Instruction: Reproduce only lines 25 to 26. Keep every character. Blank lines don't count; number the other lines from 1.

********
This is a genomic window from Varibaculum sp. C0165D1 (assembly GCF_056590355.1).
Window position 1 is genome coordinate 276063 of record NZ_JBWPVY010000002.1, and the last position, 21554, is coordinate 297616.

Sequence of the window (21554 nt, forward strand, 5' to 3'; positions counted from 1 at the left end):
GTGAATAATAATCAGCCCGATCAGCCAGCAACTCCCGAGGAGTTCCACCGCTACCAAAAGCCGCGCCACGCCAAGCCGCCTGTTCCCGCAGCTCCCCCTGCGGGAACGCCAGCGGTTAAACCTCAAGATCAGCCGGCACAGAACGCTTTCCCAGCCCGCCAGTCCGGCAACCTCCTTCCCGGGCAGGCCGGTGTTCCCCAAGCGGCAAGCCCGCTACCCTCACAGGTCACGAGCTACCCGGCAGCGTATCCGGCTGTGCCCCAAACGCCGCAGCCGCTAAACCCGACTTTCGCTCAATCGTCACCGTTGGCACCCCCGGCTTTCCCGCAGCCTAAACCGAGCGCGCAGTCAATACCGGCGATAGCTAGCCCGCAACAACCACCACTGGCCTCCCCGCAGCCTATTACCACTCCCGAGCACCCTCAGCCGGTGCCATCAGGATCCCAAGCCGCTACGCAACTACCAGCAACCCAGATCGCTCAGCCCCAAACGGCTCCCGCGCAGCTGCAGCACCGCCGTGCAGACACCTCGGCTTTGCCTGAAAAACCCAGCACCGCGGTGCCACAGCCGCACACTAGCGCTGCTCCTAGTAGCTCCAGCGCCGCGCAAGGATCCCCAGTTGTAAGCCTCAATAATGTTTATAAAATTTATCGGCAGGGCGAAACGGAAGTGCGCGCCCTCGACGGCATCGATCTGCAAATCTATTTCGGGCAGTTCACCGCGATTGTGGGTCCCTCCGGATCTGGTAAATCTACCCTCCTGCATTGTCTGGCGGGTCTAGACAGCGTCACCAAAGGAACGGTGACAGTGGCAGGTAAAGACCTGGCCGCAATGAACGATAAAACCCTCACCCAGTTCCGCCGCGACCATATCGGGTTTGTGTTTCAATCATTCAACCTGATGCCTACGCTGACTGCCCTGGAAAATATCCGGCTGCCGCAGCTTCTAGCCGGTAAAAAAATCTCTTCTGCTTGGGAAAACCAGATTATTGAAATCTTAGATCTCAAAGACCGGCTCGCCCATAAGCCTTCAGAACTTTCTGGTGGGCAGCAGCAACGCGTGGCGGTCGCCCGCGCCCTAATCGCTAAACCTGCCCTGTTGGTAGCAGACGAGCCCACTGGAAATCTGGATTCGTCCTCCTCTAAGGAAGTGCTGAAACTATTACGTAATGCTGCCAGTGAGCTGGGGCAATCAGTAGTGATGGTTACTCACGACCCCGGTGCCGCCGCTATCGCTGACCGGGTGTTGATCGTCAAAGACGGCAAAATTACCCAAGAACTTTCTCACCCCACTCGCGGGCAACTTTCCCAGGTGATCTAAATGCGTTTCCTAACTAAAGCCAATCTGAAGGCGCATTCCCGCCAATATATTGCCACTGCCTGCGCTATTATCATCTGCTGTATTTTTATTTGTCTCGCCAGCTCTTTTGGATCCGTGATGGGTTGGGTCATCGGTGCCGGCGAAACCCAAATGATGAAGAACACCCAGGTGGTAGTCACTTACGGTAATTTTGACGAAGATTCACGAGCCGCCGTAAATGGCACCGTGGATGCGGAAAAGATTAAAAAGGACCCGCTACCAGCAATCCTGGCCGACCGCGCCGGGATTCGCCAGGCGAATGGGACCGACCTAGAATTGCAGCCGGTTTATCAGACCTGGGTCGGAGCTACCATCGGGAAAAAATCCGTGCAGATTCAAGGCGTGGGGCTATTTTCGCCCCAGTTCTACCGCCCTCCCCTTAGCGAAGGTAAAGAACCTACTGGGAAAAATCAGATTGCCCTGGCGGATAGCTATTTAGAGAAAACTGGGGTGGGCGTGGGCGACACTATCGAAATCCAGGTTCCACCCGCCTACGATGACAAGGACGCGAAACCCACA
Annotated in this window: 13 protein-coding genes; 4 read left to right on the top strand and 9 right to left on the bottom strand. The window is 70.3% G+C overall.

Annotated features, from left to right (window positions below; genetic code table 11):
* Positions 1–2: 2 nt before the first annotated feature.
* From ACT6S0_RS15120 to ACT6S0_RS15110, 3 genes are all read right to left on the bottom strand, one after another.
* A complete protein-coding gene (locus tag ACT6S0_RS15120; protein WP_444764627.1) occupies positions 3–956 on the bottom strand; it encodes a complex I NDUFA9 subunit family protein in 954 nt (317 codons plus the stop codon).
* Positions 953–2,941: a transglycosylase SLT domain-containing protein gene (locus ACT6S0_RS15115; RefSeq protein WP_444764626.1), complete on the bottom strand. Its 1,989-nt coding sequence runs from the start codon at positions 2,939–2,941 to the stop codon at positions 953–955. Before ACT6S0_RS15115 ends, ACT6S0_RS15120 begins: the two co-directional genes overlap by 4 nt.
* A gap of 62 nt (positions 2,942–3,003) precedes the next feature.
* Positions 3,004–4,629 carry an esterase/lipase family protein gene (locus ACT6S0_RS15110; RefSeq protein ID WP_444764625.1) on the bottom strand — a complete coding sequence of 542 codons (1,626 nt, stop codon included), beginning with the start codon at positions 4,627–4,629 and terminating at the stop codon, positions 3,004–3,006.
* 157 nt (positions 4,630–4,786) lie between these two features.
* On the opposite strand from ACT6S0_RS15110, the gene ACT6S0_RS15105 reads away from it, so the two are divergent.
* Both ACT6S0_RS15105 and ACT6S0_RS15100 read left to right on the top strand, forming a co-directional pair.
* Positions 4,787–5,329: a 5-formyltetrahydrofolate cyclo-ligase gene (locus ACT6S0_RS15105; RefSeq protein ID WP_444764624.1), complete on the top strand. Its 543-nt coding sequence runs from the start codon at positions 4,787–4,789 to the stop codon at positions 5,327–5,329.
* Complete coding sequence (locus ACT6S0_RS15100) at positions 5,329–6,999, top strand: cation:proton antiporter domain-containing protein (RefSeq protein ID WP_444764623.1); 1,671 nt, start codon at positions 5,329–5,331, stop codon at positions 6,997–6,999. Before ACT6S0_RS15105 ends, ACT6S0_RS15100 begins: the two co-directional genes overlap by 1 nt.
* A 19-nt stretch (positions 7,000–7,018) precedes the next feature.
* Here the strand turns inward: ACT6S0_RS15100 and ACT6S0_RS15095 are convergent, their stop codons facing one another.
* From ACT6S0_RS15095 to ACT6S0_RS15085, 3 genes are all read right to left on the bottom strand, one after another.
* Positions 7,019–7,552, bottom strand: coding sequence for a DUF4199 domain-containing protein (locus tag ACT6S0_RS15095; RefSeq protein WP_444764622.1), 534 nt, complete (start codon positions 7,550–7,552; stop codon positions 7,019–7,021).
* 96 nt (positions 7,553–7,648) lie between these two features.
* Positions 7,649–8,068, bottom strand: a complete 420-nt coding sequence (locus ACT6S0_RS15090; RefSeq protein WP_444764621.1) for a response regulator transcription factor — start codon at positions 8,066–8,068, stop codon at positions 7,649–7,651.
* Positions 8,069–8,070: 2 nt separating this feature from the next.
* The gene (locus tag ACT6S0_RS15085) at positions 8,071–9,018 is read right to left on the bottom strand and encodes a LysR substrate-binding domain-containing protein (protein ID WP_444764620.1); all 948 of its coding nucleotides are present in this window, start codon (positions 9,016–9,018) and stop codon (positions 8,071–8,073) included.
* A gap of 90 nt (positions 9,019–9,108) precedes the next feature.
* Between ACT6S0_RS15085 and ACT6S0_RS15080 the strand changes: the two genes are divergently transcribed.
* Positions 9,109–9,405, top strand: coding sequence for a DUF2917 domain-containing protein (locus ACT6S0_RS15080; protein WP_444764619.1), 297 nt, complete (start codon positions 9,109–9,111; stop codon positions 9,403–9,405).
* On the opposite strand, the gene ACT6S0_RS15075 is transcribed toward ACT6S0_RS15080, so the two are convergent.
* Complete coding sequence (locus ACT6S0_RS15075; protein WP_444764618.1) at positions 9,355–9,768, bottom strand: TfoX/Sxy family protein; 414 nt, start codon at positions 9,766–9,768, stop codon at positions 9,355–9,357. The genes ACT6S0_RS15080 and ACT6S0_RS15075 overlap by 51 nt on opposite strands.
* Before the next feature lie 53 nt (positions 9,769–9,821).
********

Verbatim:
* The gene (locus tag ACT6S0_RS15085) at positions 8,071–9,018 is read right to left on the bottom strand and encodes a LysR substrate-binding domain-containing protein (protein ID WP_444764620.1); all 948 of its coding nucleotides are present in this window, start codon (positions 9,016–9,018) and stop codon (positions 8,071–8,073) included.
* A gap of 90 nt (positions 9,019–9,108) precedes the next feature.